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Estonia Travel Guide

Welcome to ‘Soup Town,’ Where the Streets Are Named Potato, Pea, and Bean

The most vibrant neighborhood in Estonia's cultural heart is named for soup but is known for art.

It doesn’t take long to notice the smell. The air is heady with the warm, rugged aroma of smoldering logs. Which—given we’re surrounded by rows of painted wooden houses—feels worth raising the alarm.

Timo Parts, a part-time accountant and sometimes bartender and street art guide, notes my panicked nostrils but remains unruffled.

“There’s no central heating in the homes here,” he explains. “The scents come from all the wood stoves.”

The compact neighborhood of Supilinn, which nudges up against the north of Tartu’s city center and whose name translates as “Soup Town,” has stood firm since it sprang up in the mid-18th century as home to poor agricultural and factory workers.

“It’s actually one of the oldest slums in Europe, remaining active all this time,” says Parts.

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It’s not an obvious place for a holiday, perhaps. Although I do have good reason to be standing in a former slum in southern Estonia, on the forested eastern edge of the European Union. I’ve come to get a closer look at Tartu’s creative side, as—along with Bad Ischl in Austria and Bodø in Norway—the city has become European Capital of Culture 2024.

Jenny Elliott

Estonia’s Overlooked Cultural Heart

With its ancient Old Town and picture-postcard good looks, it’s hardly surprising Tallinn is seen as Estonia’s must-visit destination. That said, as with many European capitals, it has begun to be the victim of its success. Its cobbled thoroughfares groan under the weight of tourists during the warmer summer months, especially on days when cruise ships dock at the port.

Tartu hopes to use this year’s packed cultural calendar to lure people southwards (two hours on a train or coach, to be precise) and help rebalance the visitor scales. Not that Tartu is some young upstart. With written records dating back to the 11th century, it can claim to be the oldest city in the Baltic states. And, although the great fire of 1775 destroyed much of its medieval core, visitors will still encounter romantic gothic ruins, handsome neoclassical houses, a 200-year-old botanical garden, and an itinerary-busting array of museums, including the outstanding Estonian National Museum.

Perhaps the city’s most prestigious institution, though, is its university. Established in 1632, it has long been a beacon for ideas and innovation and, despite its centuries-old past, can be thanked for providing Tartu with a youthful buzz.

Students make up around 15% of the city’s 100,000-strong population, many of whom can be found sipping cocktails and craft beers on pretty Rüütli Street come nightfall. Graduates tend to stick around, too, some setting up new businesses and artistic ventures where rents are affordable compared to the capital.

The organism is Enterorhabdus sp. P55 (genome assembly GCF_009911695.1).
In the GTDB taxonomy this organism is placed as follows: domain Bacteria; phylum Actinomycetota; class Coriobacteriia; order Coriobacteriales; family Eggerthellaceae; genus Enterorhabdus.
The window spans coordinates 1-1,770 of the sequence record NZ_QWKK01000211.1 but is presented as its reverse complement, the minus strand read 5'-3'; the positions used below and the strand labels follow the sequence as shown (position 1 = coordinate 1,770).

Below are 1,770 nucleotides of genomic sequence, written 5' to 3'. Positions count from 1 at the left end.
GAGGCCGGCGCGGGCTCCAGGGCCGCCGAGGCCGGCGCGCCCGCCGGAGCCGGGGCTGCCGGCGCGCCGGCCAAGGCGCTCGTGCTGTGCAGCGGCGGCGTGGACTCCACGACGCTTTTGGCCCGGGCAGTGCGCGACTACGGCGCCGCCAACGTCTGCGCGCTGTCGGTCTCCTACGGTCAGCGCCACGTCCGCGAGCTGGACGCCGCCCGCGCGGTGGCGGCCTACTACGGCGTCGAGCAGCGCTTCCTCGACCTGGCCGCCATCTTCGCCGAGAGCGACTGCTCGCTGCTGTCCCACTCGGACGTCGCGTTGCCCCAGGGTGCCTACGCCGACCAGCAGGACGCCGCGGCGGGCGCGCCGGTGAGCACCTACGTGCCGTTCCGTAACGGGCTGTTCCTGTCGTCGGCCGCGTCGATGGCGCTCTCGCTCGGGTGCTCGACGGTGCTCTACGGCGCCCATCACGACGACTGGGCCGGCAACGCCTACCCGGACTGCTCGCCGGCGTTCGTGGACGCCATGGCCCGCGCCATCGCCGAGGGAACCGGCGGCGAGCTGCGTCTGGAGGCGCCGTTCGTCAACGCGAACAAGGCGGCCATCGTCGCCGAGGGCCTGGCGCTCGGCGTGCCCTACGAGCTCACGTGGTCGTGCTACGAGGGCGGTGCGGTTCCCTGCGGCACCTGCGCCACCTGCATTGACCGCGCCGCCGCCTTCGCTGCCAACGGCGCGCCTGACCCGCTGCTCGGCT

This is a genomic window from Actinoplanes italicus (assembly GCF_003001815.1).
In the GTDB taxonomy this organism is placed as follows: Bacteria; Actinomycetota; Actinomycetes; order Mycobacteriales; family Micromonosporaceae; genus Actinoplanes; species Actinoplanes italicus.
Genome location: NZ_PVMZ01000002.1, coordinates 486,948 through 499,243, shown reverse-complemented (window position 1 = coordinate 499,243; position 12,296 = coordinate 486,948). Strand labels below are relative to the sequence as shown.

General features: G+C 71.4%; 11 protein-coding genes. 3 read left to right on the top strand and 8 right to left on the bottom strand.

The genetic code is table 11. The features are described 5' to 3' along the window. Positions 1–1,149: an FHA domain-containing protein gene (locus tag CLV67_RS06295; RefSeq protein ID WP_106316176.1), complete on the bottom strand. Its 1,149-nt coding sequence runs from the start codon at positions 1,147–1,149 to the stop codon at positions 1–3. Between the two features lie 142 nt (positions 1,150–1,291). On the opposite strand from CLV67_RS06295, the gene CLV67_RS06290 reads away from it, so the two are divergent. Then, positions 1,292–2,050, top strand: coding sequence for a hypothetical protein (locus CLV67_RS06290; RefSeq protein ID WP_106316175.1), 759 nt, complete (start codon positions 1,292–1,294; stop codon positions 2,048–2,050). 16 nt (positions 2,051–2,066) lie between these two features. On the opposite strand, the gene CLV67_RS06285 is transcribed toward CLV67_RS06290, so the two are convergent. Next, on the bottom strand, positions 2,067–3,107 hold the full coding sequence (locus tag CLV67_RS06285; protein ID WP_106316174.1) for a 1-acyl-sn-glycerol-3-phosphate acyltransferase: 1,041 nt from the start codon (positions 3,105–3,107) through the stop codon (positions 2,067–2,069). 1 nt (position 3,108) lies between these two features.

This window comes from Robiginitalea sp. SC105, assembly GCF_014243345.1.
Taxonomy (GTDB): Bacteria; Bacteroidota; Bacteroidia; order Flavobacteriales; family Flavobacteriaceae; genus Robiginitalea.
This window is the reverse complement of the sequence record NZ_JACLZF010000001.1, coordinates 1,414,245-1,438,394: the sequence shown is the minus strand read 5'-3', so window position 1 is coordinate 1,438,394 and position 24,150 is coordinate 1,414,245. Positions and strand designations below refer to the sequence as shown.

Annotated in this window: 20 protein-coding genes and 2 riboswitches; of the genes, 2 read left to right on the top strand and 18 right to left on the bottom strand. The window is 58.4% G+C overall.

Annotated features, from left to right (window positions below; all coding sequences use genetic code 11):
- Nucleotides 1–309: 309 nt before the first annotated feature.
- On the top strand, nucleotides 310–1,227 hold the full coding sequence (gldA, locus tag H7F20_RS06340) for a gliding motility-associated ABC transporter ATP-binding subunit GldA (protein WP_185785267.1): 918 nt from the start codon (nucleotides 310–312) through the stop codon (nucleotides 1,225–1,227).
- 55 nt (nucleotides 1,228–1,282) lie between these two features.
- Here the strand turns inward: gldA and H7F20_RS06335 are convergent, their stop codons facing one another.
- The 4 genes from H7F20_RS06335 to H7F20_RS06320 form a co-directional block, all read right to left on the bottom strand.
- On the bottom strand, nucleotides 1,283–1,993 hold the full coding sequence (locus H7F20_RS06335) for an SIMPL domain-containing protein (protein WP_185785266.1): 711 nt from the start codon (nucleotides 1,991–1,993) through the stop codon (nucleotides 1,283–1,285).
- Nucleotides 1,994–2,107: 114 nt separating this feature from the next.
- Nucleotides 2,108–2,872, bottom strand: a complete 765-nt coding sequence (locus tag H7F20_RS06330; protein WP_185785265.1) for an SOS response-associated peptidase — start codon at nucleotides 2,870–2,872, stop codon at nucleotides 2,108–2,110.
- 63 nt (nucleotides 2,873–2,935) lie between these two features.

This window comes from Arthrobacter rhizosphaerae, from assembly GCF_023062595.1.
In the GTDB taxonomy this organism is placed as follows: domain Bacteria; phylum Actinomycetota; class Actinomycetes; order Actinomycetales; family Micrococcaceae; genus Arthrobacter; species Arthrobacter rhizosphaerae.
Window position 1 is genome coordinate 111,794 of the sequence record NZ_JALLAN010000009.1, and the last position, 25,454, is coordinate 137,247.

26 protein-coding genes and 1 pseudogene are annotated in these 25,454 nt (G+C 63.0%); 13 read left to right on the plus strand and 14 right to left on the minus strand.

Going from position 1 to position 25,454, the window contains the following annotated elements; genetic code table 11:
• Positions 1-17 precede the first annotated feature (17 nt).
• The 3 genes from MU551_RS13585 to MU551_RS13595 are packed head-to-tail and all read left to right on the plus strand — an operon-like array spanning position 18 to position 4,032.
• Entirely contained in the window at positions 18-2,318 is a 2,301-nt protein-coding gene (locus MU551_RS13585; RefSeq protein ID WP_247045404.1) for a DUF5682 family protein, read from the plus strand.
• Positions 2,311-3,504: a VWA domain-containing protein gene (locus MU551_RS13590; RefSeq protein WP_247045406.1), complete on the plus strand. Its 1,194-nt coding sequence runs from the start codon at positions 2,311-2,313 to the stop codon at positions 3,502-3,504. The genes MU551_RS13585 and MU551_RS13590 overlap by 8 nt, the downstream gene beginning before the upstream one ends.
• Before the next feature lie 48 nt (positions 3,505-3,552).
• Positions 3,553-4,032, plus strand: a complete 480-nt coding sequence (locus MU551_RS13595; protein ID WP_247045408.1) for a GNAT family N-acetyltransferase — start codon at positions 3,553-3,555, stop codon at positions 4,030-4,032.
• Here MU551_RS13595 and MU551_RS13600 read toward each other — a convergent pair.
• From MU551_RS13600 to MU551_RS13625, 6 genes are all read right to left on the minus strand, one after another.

Tallinn may have the more conventional beauty, but Tartu feels charged with both a connection to the past and a present-day creative pulse. Something, no doubt, more international visitors are set to discover with the recent return of direct flights from Helsinki.

Courtesy of Stencibility

Into the Mix in Soup Town

With so much to see and do in the center, why am I spending the morning wandering around a once down-at-heel district? In part, my interest was piqued by the idea of a colorful wooden quarter that has survived the last 250 years. Which, given the circumstances, has been no mean feat.

Built on the cheap, swampy land on the banks of the Emajõgi River, the houses had to withstand regular flooding in the early days. Some believe it was the sight of streets filled with murky water and bobbing vegetables that helped establish the district’s name. Later, while affluent parts of Tartu were devastated by World War II bombing raids, Supilinn went untouched.

“It mainly survived because it wasn’t seen as being worth anything,” says Parts.

Then, in the mid-20th century, when many nations were busy clearing their slums, the grandiose Soviet-era housing scheme planned for Supilinn stalled. By the early ’90s, as Estonia achieved independence, students and artists took advantage of the cheap rents, and the neighborhood became famed for its wild parties and bohemian disposition.

It feels hard to tally this tumultuous past with the Supilinn of today, where leafy streets, with names of Kartuli (Potato), Herne (Pea), Oa (Bean), have a library-like hush. Once the major employer here, the A. Le Coq Brewery still remains. Although Parts says the surrounding two-story wooden homes—some still rather tatty, stained bright yellow with icing-pink doors, others much smarter, painted earnest greens and blues—are now popular with young families and professionals. All the same, it doesn’t take too long before we encounter Supilinn’s free-wheeling side.